Led by Illinois Attorney General Kwame Raoul, a bipartisan coalition of 30 attorneys general filed an amicus brief in the U.S. Supreme Court supporting the Federal Trade Commission’s (FTC) right to obtain disgorgement and restitution for victims of deceptive practices in cases filed in U.S. district court under Section 13(b) of the FTC Act. The case, AMG Capital Management, LLC v. Federal Trade Commission, No. 19-508, which is set for oral argument on January 13, arose following decisions of the Seventh and Third Circuit Courts of Appeals holding that the FTC Act did not grant the Commission authority to obtain restitution in such cases. The AMG Capital Management case arose from the Ninth Circuit, which, like seven other circuits, held that Section 13(b) does allow for the award of restitution. The FTC has, as the states point out, obtained billions of dollars for consumers in Section 13(b) cases over the years, and in fact has mailed out checks of more than $1 billion since 2016. So, how is this authority suddenly in question?
Section 13(b) explicitly provides the Commission with the authority to seek, and district courts the authority to award, a “permanent injunction. Eight circuit courts have interpreted that language to include the full range of equitable powers, relying on U.S. Supreme Court cases Porter v. Warner Holding Co., 328 U.S. 395 (1946) (interpreting the Emergency Price Control Act of 1942), and Mitchell v. Robert DeMario Jewelry, Inc., 361 U.S. 288 (1960) (interpreting the Fair Labor Standards Act). Both of those cases held that statutory language authorizing injunctive relief implicitly authorized restitution. The Seventh and Third Circuits, however, concluded that the language reviewed by the Court in Porter and Mitchell was broader than that in Section 13(b) and noted that the FTC Act provides another avenue for the FTC to obtain restitution through administrative actions before the Commission under Section 5 and Section 19. Both the Third Circuit in FTC v. AbbVie, 976 F.3d 327 (3d Cir. 2020) and the Seventh Circuit in Federal Trade Commission v. Credit Bureau Ctr., LLC, 937 F.3d 764 (7th Cir. 2019) found that these express references to restitution remedies in Section 5 and Section 19 indicated congressional intent to limit equitable remedies under Section 13(b) to injunctions only, not other forms of relief.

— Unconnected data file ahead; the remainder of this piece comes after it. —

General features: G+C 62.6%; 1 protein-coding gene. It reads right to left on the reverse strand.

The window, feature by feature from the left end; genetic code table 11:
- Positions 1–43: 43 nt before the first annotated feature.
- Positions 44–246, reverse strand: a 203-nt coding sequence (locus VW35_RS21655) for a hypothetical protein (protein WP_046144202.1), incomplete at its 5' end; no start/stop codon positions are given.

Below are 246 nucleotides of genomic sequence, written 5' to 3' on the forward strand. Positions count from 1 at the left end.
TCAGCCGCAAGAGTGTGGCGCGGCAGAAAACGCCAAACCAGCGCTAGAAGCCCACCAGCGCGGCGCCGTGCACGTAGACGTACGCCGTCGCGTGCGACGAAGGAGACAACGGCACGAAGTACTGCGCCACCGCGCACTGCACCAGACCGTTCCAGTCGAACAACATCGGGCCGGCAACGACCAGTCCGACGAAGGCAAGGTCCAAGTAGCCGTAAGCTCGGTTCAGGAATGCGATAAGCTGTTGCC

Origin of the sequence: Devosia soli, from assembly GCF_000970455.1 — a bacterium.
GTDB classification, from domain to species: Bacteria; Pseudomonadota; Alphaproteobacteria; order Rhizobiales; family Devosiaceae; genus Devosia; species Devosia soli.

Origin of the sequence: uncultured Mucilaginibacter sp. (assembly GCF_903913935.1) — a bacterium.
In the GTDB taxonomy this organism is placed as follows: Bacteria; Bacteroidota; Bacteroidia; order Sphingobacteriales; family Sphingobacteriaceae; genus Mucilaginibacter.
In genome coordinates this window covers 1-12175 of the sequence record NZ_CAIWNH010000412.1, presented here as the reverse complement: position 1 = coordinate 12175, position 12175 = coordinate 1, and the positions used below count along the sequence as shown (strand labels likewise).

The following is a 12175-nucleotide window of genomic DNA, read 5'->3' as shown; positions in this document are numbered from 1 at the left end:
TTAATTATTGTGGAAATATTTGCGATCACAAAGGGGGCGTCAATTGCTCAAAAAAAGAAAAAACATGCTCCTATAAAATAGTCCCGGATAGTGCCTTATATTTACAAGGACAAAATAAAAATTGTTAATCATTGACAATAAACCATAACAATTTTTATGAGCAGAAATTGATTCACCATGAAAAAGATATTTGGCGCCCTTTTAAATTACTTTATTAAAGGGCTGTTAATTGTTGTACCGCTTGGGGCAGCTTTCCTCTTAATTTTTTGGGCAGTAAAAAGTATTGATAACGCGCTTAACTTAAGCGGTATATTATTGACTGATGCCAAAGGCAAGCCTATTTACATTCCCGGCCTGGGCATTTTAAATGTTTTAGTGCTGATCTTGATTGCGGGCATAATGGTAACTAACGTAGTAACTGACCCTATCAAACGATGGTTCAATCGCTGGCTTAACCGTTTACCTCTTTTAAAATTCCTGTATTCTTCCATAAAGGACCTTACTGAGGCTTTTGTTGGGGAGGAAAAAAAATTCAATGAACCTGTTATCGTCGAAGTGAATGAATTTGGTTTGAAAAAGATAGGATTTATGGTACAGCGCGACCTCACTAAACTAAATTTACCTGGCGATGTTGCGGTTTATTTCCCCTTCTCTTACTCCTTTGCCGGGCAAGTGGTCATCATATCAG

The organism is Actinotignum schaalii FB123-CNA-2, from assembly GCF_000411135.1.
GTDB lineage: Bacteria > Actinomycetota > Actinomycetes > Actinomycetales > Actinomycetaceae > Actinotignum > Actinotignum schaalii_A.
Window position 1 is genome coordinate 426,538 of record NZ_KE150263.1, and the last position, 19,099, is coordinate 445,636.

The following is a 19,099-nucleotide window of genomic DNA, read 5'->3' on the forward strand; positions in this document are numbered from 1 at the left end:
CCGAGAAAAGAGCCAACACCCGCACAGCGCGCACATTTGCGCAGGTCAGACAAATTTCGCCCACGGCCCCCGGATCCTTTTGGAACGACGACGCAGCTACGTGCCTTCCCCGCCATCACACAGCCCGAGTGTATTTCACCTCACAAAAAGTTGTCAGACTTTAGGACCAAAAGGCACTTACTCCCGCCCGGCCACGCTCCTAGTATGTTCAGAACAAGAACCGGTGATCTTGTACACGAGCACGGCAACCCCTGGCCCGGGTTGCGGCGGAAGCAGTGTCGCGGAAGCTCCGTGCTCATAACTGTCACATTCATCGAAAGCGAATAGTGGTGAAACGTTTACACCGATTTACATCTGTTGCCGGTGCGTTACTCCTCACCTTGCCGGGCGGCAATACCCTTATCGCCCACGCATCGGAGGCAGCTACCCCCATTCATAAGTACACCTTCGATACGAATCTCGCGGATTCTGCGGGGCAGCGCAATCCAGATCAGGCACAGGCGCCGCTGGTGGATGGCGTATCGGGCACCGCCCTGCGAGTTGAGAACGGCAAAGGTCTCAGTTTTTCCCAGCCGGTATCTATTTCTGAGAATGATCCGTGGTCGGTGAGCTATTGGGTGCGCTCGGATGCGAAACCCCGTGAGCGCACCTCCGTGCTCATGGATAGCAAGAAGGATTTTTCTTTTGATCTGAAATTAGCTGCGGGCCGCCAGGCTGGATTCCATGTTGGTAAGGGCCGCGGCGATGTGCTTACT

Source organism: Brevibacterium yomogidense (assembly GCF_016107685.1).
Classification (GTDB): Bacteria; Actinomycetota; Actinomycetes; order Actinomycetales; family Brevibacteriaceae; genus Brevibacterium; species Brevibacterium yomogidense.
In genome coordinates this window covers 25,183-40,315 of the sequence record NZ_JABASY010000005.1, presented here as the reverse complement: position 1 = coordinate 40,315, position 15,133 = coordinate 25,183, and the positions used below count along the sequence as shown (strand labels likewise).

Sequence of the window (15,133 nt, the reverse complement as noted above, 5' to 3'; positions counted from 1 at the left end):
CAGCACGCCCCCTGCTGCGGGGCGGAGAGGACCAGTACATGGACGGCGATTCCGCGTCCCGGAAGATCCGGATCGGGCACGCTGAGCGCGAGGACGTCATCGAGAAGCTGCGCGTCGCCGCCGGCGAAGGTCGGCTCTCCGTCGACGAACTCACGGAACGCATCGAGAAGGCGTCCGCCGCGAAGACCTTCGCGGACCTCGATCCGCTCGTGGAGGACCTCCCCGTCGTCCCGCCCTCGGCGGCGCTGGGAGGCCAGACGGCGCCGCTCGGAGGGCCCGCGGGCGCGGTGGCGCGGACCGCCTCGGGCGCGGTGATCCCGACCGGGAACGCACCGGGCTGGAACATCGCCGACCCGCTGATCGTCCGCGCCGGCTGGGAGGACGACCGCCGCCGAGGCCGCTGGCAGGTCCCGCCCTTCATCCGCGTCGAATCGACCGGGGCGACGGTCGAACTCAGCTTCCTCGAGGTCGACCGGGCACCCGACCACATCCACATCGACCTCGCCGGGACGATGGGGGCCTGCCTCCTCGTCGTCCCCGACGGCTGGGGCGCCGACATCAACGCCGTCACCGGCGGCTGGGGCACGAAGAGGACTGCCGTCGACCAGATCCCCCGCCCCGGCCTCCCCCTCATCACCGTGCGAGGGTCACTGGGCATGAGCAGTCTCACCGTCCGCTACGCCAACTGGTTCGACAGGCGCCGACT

Whether the U.S. Supreme Court agrees will greatly affect consumer protection enforcement going forward, as the FTC has sought restitution in Section 13(b) cases routinely at least since 1982. And as the states’ brief points out, the states often file actions as co-plaintiffs with the FTC in such cases. The FTC brief notes that the availability of restitution as an equitable remedy has been repeatedly recognized by the courts, and Congress, through subsequent reauthorizations of the FTC Act, has deemed that interpretation appropriate. That argument was rejected by the Seventh and Third Circuits, however, and commentators have suggested that the shift to textualism on the Supreme Court leaves the continued availability of restitution under Section 13(b) in serious jeopardy.
The decision of the Court in Liu v. Sec. Exch. Comm’n, 140 S.Ct. 1936 (2020), written by Justice Sotomayor, which narrowed the disgorgement remedy available to the SEC, may foreshadow similar action regarding the FTC Act and is further cause for such concern according to some commentators. As the AMG Management decision looms, calls for legislative clarification of Section 13(b) have been growing. The Commission itself directly requested congressional action to preserve the FTC’s ability to obtain restitution under Section 13(b) in August. See 2020 comments to the Senate Committee on Commerce, Science, and Transportation. At least one bill in the 116th Congress, S. 4626, the Setting an American Framework to Ensure Data Access, Transparency, and Accountability (SAFE DATA) Act, included language that would have clarified that Section 13(b) authorized restitution as a remedy. Whether the 117th Congress will grant the FTC’s wish and clarify the law, how the Supreme Court will decide the matter, and what impact all of this will have on current and future FTC cases is one of the most important consumer stories to watch in early 2021.